This piece was originally published in Grist and appears here as part of our Climate Desk Partnership.
Picture the biggest protest you’ve ever seen. Crowds stretch on for miles between downtown skyscrapers on streets normally bustling with cars. From a birds-eye view, the moving bodies form a glittering mosaic. Zoom in, and the mass of chanting people brims with bright signs and unmistakable enthusiasm.
That scene can only happen in our imaginations for now. A march was part the original plan for Earth Day’s 50th anniversary this week, planned in tandem with the March for Science NYC, along with workshops, talks, live concerts, and more. But in the middle of a pandemic, few things are proceeding as planned. And so like everything else these days, the Earth Day happenings are going digital. The events are kicking off on Sunday with a livestream featuring Senator Elizabeth Warren, the actor Joseph Gordon-Levitt, and the climate scientist Katharine Hayhoe, leading up to Earth Day on April 22.
So what would success look like for a movement that’s previously relied on taking to the streets to galvanize people? The answer is pretty much the same for a splashy in-person protest. For lasting political change, it’s what happens afterward that matters—whether people stay involved and committed to the cause.
“The goal of these virtual events is to not let this landmark anniversary pass us by,” said John Opperman, executive director of the Earth Day Initiative, the organization that plans the annual events. Opperman said recent years have brought new energy and new faces to the climate movement, with the rise of the Youth Climate Strikes and the talk of a Green New Deal. The important thing, Opperman says, is that this momentum around climate action doesn’t get eclipsed by coronavirus.
Moving online means different challenges. There’s the potential loss of the excitement of attending a live event, with music blaring and banners streaming. Protests are often judged by the crowds, but there won’t be any. To make matters more complicated, some environmentalists think the day has lost its edge over the decades, saying that it’s been taken over as a marketing opportunity by companies and puts the focus on personal habits like bringing tote bags to grocery stores.
With the pandemic looming, the situation is reminiscent of the first Earth Day. On April 22, 1970, an estimated 20 million Americans—10 percent of the country’s population—took to the streets, demanding that political leaders clean up our environment. They were responding to the mess they saw around them: thick smog, oil spills, and trashed rivers. A week later, President Richard Nixon invaded Cambodia during the Vietnam War. The headlines were taken over by the escalating conflict in Southeast Asia and anti-war protests, wrote Denis Hayes, the national organizer of the first Earth Day, in a recent editorial in the Seattle Times.
What propelled the movement back then, Hayes wrote, was an enduring campaign to get some of the most anti-environment politicians out of Congress—the so-called “Dirty Dozen.” Voters ended up kicking seven of these incumbents out of office in the 1970 election, including former Representative George Fallon of Maryland, chair of the House Public Works Committee, and that victory sent a message to legislators.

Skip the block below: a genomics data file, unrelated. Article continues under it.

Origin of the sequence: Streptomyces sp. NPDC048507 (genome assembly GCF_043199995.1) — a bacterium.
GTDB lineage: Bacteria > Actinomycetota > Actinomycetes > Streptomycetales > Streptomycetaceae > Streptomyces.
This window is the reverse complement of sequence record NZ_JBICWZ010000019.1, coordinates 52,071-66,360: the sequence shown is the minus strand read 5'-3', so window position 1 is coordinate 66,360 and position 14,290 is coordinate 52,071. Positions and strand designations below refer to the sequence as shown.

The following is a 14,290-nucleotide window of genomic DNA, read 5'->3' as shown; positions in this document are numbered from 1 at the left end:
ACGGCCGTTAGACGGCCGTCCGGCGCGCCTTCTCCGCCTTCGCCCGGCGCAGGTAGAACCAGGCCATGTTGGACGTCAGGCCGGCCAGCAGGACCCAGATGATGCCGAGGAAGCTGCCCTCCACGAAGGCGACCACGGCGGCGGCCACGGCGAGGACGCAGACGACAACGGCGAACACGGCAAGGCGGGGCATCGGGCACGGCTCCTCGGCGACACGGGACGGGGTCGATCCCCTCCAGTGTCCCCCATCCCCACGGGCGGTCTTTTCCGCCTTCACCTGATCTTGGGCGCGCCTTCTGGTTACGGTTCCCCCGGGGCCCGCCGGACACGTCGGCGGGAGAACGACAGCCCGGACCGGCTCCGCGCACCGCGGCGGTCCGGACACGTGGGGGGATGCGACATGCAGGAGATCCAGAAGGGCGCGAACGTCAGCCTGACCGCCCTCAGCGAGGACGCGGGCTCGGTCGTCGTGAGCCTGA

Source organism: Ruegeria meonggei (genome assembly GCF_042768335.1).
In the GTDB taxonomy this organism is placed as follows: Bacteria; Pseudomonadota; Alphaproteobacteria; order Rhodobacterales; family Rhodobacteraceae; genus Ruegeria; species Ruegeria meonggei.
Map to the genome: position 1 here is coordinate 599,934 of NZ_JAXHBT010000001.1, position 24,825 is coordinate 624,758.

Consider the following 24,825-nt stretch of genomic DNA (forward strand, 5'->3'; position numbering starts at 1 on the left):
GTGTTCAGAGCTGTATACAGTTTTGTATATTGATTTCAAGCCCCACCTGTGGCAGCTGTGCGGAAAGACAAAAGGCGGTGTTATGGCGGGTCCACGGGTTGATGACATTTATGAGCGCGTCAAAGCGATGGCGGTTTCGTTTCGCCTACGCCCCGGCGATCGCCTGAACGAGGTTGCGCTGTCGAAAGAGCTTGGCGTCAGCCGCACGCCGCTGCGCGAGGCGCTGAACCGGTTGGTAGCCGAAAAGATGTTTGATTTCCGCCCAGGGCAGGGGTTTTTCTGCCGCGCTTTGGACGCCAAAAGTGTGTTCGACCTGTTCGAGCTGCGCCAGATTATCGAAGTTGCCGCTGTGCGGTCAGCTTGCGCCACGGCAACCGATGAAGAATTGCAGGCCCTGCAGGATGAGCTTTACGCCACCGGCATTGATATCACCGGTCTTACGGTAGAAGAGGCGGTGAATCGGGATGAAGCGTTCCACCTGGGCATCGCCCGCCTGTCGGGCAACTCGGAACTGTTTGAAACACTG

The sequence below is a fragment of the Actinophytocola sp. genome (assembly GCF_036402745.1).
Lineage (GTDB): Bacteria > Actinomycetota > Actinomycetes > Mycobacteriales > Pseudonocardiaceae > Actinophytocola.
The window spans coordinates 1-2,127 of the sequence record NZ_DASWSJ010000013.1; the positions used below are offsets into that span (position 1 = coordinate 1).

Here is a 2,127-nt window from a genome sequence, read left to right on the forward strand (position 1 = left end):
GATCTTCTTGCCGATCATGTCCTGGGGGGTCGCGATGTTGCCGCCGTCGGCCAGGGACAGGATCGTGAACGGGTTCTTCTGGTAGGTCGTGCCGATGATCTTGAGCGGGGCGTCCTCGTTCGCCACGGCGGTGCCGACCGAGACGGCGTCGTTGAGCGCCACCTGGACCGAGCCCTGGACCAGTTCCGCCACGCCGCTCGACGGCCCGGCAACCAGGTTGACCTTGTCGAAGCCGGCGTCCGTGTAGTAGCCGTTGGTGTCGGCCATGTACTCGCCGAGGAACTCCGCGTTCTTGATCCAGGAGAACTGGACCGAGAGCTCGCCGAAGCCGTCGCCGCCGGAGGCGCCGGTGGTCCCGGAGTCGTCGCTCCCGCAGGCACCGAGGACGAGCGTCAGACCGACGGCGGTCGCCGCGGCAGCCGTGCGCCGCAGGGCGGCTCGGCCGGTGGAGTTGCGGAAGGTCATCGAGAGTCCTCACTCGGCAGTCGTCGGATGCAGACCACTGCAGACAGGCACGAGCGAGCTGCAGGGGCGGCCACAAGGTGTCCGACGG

The importance of the upcoming presidential election is not lost on Earth Day 50’s organizers. The March for Science has been running a get-out-the-vote campaign since 2017, and that’s continuing into the election this fall, said Ingrid Paredes, co-chair of March for Science NYC. She’s hoping that this year’s online events can reach new people and help them get involved with the broader movement, learning the merits of voting for science-based policy along the way. Polls suggest voters are getting more climate-conscious. In a survey at the end of last year, 14 percent of registered voters said addressing climate change was their top priority, compared to just 2 to 6 percent a few years earlier.
To complement the livestream for Earth Day 50, the organizers have developed an app that lets participants interact. They can discuss different issues in threads, engage with speakers, and go to a virtual exhibit booth. The app will stick around for a year after the event. “It’s really a chance for people to get engaged in action, beyond just learning about climate and climate action the day of,” Paredes said.
Opperman sees another parallel between the current moment and the original Earth Day. Leading up to 1970, people were already geared up from Vietnam War protests and the Civil Rights movement. They understood the environmental threats they faced thanks to books like Rachel Carson’s best-seller Silent Spring, published in 1962. The environmental catastrophes that happened in 1969—an oil-drilling accident in Santa Barbara and a full-fledged fire on Ohio’s Cuyahoga River—were the wake-up call.
Today, political involvement is on the rise, and the devastating effects of climate change are right in front of us, showing up in the form of intense wildfires, long droughts, and supercharged hurricanes.
“To me,” Opperman said, “it looks like such a perfect storm moment, really similar to that perfect storm that existed around that first Earth Day in 1970.”